Kelly explained this process. “When we discovered that BRCA1 is being targeted by a “seek-and-destroy tag”, we removed that tag and found that BRCA1’s duties can be restored to nearly healthy levels. By better understanding these steps, we can envision corrective measures for BRCA1-related diseases.”
Kelly started by looking at the most caustic mutation in BRCA1, the one that has been identified as a cause of breast cancer 100% of the time.
“We saw this very tragic tag added to BRCA1 in cancer cells, but we were able to correct the inappropriate tagging system,” she explained. According to Kelly, “if we know this modification is limiting the positive role of BRCA1 in cells, tweaking this procedure may lead to an important new intervention.”
Kelly’s lab is tightly focused on molecular images and data to provide key insights. “We look at small things in a big way,” she said. “We're examining these small changes, these minuscule details, that have large impacts on downstream mechanisms.”
The potential promise of understanding these impacts is enormous. “If we can make BRCA1 to do its job better, we can restore its capabilities as a tumor suppressor.” Kelly noted. The result could be an early preventive measure and better disease management for BRCA1-related cancers.
These cancers are very invasive, and very aggressive, historically affecting young women and minorities. Not many specific therapies have been developed for them, and the outcomes of those are just barely extending life, tragically leaving people still very sick.
Kelly’s approach to cancer looks at it from the other side of the cell. “Why is something going wrong and what can we do to fix it? That's where we're making an impact. Can we tweak key players to make BRCA1 more stable? If we can tweak it to stabilize DNA, since cancer is a genetic disease, we'd like to combat the disease early on before it even gets to a deadly point for women.”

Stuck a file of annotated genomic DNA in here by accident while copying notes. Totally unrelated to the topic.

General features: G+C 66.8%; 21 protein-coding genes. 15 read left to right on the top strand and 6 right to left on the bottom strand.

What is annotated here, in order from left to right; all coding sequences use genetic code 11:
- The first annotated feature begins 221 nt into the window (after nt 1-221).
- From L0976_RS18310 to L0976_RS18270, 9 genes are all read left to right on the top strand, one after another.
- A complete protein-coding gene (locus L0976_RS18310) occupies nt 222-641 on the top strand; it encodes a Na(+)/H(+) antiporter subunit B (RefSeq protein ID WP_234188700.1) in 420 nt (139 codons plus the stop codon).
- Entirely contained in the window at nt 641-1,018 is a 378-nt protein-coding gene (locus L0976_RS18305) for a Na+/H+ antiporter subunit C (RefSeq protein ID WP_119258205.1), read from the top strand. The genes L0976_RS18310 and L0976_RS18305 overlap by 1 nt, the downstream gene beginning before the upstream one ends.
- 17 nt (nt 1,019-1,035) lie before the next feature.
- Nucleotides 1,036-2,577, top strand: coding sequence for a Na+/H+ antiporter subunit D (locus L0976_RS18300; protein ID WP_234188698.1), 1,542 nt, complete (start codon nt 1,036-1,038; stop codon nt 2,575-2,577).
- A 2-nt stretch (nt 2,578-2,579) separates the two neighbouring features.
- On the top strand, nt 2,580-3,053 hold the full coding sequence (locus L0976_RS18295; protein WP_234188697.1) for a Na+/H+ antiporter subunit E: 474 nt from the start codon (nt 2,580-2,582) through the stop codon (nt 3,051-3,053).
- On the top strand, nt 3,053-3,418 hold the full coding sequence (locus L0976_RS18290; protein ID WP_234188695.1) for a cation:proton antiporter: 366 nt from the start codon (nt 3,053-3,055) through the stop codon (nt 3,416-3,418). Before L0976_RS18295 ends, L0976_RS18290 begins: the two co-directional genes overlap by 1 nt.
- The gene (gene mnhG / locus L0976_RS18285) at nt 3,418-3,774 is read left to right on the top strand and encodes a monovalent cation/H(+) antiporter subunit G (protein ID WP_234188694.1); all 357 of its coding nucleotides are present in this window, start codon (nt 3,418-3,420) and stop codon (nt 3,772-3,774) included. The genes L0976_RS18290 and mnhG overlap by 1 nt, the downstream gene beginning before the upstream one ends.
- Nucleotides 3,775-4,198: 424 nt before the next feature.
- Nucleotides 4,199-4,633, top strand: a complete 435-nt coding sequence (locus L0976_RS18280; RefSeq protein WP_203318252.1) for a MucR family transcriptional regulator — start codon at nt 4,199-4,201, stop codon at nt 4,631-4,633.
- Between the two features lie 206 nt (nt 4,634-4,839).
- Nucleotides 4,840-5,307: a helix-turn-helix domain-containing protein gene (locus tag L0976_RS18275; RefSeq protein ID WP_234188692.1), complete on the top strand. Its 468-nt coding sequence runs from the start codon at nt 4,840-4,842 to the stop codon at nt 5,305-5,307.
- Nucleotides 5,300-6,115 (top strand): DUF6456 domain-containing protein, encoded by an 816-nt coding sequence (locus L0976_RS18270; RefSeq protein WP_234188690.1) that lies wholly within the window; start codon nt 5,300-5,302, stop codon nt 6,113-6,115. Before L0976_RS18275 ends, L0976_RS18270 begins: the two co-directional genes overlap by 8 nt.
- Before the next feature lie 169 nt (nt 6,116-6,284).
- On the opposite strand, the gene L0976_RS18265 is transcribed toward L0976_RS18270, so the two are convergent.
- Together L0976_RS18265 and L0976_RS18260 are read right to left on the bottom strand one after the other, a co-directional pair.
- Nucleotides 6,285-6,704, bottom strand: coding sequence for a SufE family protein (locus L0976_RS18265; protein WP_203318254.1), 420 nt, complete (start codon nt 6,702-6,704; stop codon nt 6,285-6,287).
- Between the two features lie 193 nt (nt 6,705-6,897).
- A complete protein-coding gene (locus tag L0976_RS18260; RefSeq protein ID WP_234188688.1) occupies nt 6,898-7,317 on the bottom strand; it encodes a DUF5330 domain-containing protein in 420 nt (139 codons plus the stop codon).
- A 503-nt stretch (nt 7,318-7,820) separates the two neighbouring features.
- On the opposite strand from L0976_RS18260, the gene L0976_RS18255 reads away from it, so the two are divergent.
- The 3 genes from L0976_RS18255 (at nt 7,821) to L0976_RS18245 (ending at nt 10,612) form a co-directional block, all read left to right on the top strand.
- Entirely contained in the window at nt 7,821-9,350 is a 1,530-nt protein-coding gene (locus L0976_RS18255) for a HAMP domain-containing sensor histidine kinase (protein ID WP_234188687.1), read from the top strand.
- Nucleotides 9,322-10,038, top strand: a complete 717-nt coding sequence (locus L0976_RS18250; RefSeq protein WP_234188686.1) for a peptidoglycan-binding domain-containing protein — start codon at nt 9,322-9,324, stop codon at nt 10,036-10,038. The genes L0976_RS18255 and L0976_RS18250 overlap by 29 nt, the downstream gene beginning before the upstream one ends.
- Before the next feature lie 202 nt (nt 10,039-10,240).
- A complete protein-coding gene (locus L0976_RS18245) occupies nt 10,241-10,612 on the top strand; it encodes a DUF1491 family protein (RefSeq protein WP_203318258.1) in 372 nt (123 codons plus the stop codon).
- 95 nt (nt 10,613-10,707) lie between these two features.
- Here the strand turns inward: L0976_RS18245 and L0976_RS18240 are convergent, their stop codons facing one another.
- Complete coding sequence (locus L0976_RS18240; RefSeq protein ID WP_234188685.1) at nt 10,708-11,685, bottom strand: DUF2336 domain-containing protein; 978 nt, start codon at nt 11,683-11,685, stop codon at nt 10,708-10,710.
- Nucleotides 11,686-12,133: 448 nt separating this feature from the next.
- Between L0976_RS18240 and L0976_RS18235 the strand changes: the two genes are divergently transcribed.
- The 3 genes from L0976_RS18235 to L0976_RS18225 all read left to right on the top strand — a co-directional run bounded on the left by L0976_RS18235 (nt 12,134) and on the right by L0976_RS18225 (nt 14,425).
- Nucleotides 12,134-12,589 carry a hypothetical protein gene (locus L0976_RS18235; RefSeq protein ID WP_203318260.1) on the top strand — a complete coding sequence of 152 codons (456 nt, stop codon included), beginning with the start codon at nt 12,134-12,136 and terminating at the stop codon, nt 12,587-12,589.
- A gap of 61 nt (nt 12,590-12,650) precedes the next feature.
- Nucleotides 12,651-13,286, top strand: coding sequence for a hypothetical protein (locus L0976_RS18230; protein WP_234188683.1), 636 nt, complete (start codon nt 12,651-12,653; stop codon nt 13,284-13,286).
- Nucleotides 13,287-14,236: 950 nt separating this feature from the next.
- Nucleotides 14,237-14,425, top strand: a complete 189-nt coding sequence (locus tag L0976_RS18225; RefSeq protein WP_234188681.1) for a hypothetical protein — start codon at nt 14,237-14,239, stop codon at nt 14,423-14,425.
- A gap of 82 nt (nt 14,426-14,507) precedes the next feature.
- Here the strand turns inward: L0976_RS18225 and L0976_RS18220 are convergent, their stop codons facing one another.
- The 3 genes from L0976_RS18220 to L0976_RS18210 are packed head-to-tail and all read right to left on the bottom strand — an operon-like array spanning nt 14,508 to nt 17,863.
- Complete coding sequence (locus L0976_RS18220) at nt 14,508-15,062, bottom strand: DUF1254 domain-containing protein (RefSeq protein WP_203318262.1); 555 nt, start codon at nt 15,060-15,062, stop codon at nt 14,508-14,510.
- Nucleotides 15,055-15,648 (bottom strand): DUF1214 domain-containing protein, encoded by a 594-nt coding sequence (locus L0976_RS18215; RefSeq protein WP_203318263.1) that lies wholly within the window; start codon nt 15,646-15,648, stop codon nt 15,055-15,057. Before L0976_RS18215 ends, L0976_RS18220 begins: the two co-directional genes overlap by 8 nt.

“Essential to our research is different types of microscopes, different types of chemicals, and drug testing in cells. We harvest protein culprits and study their attributes using cryo-EM. We seek to understand ‘What are they that doing? Can we fix them? Can we kill them, if need be?’ So that's why we claim to look at small things in a big way, and the concept behind structural oncology.”
Kelly’s work involves deep collaboration with multiple departments and facilities, including researchers at the Huck Institutes of the Life Sciences and the Materials Research Institute. Her industry partner, a company named Protochips, fabricates custom-designed microchips that Kelly’s team uses for electron microscopy analysis. “A lot of our work is truly at the intersection of life sciences and materials research,” she said. “Having the ability to do that in a building like the Millennium Science Complex was very attractive to me when I was interviewing and deciding to move my team up here.”
Wrapping up her first year at Penn State, Kelly has set her sights on two big initiatives for 2020.
First, she wants to spearhead a Penn State “Tech-Crunch Cancer Edition,” which she envisions as a pitch competition among students, graduates and undergraduates to develop an app or some sort of computational technological intervention in the cancer space. Penn State’s College of Engineering is working up a biosensor initiative that she hopes to tap into for yet further collaborative explorations.
Second, inspired by the work of Dr. George-Lucian Moldovan at the Penn State Cancer Institute, Kelly is working with the Moldovan Lab to develop a CRISPR Cancer Consortium of Patient Origins, which they have playfully named C3-PO. The team hopes to convene a consortium of people to help advance gene editing technologies at the university and across the medical campus to synergize people around that technology.
“There’s so much that can be done across disciplines, “Kelly enthused. “You can find the right group of motivated people and they just go at it. It’s fantastic. That’s part of what’s great about being a biomedical engineer; you can do bio stuff, and medical stuff, and high-resolution imaging. It cuts across many different aspects of science, and yeah, my team and I are very pleased to be here.”